QIGONG IN POOMSAE/ PATTERNS/ FORMS

Head of the Chung Do Kwan, Korea, Grand Master Kim Yong Ho introduced new poomsae to his students in 2001. These 8 poomsae/ patterns/ forms are known as Pal Chung Do Poomsae.

What makes these poomsae special is the breathing exercise that precedes each one. A beautiful combination of slow, precise, Qigong breathing exercises followed by a powerful, technical flowing poomsae.

In oriental philosophy all parts of the body are linked like a chain. Hence, all bodily functions are represented on the hands and feet. By touching certain parts of your hands and using correct abdominal breathing, energy can be transferred to strengthen the relevant internal organs.

Instead of the traditional ready position at the start of a poomsae, Pal Jung Do uses a unique stepping-breathing exercise which gradually becomes more advanced depending on the level of poomsae. All eight of these exercises are designed to strengthen different internal organs and your mind.

In the table below are the names and meaning of the poomsae and which vital organs they help strengthen.

Pal Jung Do Poomsae Foot that moves from attention position Vital Organ Meaning
Jung Shim Left Lungs Righteous Spirit
Jung Eui Right Large Intestines Righteous Loyalty
Jung Shin Right Stomach Righteous Faith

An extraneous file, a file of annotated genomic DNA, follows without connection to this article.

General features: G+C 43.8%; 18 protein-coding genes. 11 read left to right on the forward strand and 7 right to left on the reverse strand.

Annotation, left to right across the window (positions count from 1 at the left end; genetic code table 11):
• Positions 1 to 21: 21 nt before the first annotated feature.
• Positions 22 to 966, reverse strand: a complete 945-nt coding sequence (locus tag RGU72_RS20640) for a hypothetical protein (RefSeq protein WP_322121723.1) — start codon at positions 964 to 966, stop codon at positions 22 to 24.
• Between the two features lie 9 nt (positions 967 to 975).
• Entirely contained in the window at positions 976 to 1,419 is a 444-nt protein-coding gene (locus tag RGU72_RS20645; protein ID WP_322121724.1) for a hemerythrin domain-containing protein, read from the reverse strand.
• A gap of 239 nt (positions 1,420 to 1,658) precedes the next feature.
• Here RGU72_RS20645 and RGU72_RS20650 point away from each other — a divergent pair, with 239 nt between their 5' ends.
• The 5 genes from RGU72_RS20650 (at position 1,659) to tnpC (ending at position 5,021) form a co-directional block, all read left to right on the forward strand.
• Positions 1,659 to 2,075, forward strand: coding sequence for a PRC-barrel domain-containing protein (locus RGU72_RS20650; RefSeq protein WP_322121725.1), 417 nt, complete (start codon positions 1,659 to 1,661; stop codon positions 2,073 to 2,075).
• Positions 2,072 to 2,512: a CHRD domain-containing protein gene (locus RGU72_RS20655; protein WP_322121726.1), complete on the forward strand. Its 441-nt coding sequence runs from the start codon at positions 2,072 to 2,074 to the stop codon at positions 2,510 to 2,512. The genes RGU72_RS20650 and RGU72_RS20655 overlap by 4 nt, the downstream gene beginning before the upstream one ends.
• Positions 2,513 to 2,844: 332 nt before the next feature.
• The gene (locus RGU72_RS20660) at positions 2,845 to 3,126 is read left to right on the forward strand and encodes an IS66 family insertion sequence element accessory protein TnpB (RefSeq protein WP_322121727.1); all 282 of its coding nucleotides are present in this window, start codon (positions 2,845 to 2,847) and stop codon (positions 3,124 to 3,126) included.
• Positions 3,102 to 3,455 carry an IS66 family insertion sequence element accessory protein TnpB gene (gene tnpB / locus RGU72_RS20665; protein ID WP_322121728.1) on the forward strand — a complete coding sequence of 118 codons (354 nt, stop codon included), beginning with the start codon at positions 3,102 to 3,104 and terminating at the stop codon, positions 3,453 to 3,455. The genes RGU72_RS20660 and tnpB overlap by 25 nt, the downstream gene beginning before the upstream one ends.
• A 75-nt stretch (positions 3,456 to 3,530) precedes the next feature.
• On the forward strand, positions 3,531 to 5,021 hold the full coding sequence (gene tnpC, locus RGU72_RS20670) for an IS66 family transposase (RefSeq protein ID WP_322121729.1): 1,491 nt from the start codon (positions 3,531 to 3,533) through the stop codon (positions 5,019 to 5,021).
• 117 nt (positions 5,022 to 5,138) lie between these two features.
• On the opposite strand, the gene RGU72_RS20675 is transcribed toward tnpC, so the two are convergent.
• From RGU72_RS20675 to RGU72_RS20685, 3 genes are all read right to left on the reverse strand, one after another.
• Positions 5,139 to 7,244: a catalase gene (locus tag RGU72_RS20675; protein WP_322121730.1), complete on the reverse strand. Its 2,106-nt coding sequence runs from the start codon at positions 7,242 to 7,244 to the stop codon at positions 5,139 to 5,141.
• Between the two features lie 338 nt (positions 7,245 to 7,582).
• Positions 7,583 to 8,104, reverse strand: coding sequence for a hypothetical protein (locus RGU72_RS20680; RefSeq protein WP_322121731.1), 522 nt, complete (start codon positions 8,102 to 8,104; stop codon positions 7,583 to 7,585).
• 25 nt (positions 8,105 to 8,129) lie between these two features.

Jung Nyum Left Spleen Righteous Thought
Jung In Right Gallbladder Righteous Generosity
Jung Hyo Left Liver Righteous Filial Piety
Jung Haeng Left Heart Righteous Action
Jung Do Right Small Intestines Righteous Path

A series of eight Pal Mudo Poomsae have also been introduced by Grand Master Kim Yong Ho for Dan Grades.

QIGONG IN POOMSAE/ PATTERNS/ FORMS

Head of the Chung Do Kwan, Korea, Grand Master Kim Yong Ho introduced new poomsae to his students in 2001. These 8 poomsae/ patterns/ forms are known as Pal Chung Do Poomsae. What makes these poomsae special is the breathing exercise that precedes each one. A beautiful combination of slow, precise, Qigong breathing exercises followed by a powerful, technical flowing poomsae. In oriental philosophy all parts of the body are linked like a chain. Hence, all bodily functions are represented on the hands and feet. By touching certain parts of your hands and using correct abdominal breathing, energy can be transferred to strengthen the relevant internal organs. Instead of the traditional ready position at the start of a poomsae, Pal Jung Do uses a unique stepping-breathing exercise which gradually becomes more advanced depending on the level of poomsae. All eight of these exercises are designed to strengthen different internal organs and your mind. In the table below are the names and meaning of the poomsae and which vital organs they help strengthen.
Pal Jung Do Poomsae Foot that moves from attention position Vital Organ Meaning
Jung Shim Left Lungs Righteous Spirit
Jung Eui Right Large Intestines Righteous Loyalty
Jung Shin Right Stomach Righteous Faith
Jung Nyum Left Spleen Righteous Thought
Jung In Right Gallbladder Righteous Generosity
Jung Hyo Left Liver Righteous Filial Piety
Jung Haeng Left Heart Righteous Action
Jung Do Right Small Intestines Righteous Path
A series of eight Pal Mudo Poomsae have also been introduced by Grand Master Kim Yong Ho for Dan Grades.
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